Corruption Busting : Lesotho in Brave Fight Against Graft
The multibillion-rand Lesotho Highlands Water Project (LHWP), which transfers huge quantities of water from the rugged peaks of the Mountain Kingdom to the industrial heartland of South Africa, has always fitted the current stereotype of large dams – that they are massive, expensive and, environmental campaigners would say, destructive.
The conviction on bribery charges last year of former Lesotho Highlands Water Authority (LHWA) CEO Masupha Sole and Canadian engineering firm Acres International added another dimension – corruption.
The LHWA is responsible for the construction, operation, maintenance and management of the gigantic project’s components which fall within Lesotho’s borders.
Indeed, Dr Daryl Balia, chairperson of graft watchdog Transparency International (TI) in South Africa, says the potential for bribery is highest in the water, mining, oil, arms and forestry sectors, where contracts tend to be huge and companies with the capacity to implement them are few.
But Balia says the Lesotho government’s decision to prosecute Acres and several other international companies for allegedly greasing Sole’s palms sets a useful precedent for African countries which, he claims, have long been perceived as venal but are, in some cases, the victims of unscrupulous multinational companies.
The LHWP case vindicates our thesis that much of the corruption which takes place in Africa is initiated by the multinationals, especially where the procurement of goods and services is involved.
There is a tendency to infer that Africa is inherently corrupt, but what we have on the continent is petty corruption, while grand-scale corruption is, to a large extent, driven by big corporations from the developed world.
After all, it takes two to tango, and there is no basis for the assertion that Africans are corrupt,” says Balia, whose other gripes against the LHWP are that compensation for displaced Lesotho families has lagged behind and that community-assistance programmes have faltered.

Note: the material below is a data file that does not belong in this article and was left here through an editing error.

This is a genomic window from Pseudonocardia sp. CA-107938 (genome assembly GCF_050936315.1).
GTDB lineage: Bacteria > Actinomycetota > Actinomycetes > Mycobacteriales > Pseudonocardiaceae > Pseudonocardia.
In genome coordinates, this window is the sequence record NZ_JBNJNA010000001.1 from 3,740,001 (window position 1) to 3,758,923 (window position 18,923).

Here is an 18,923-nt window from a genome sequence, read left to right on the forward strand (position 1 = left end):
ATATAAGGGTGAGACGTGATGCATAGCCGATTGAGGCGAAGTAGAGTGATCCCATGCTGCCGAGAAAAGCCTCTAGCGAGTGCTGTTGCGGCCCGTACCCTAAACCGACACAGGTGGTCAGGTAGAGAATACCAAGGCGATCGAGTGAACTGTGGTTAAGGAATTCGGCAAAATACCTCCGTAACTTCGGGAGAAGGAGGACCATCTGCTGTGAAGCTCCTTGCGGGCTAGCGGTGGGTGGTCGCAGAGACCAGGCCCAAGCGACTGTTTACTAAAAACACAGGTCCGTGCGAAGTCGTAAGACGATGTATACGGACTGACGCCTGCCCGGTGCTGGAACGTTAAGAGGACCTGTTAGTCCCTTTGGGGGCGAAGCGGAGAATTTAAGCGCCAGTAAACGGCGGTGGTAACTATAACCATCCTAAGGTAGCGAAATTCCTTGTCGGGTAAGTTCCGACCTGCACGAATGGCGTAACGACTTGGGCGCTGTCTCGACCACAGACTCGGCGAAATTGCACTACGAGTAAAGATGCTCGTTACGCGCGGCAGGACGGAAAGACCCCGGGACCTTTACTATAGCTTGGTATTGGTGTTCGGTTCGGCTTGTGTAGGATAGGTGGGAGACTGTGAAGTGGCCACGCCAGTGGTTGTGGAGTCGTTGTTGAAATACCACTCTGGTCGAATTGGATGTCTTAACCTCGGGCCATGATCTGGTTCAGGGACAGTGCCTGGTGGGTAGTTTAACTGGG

South African Federation of Civil Engineering Contractors (Safcec) export manager Paul Rogers observes that international companies bidding for big infrastructure projects in Africa tend to offer bribes because of their belief that this is how business is done on the continent.
It is not true that we are more corrupt than other continents,” he says.
However, he concedes that countries emerging from armed conflict tend to present the ideal environment for corruption.
He cites the Democratic Republic of Congo (DRC), from which a United Nations investigating team alleges that millions of dollars worth of diamonds and other minerals were spirited off by scheming government officials and military officers from Zimbabwe, Rwanda and Uganda during the last few years.
The three countries were among at least six sucked into the DRC civil war, which broke out in 1998, when rebel leader Laurent Kabila fell out with his Rwandan and Ugandan allies, who had helped him oust veteran dictator Mobutu Sese Seko.
But once the Wild West scenario characterising a strife-torn country dissipates, Africa is no more corrupt than other regions of the world, says Rogers.
The LHWP was designed to be built in phases, with phase 1A – completed at a cost of about R11-billion – comprising the 185-m-high double- curvature Katse dam, a 45-km transfer tunnel, a dam and hydropower station at Muela, a 42-km delivery tunnel and outflow structure.
Phase 1B, which cost an estimated R6,5-billion, comprises the 145-m-high 620-m-long Mohale dam; a 32-km tunnel linking the dam to Katse dam; the 20-m-high 180-m-long Matsoku weir and 6,2-km tunnel, which will deliver up to 10 m3 of water a second into Katse dam.
Phases 1A and 1B yield about 27 m3 of water a second, and this is used in Gauteng and five other South African provinces – Mpumalanga, the Free State, the North West, the Northern Cape and Limpopo – although in smaller quantities.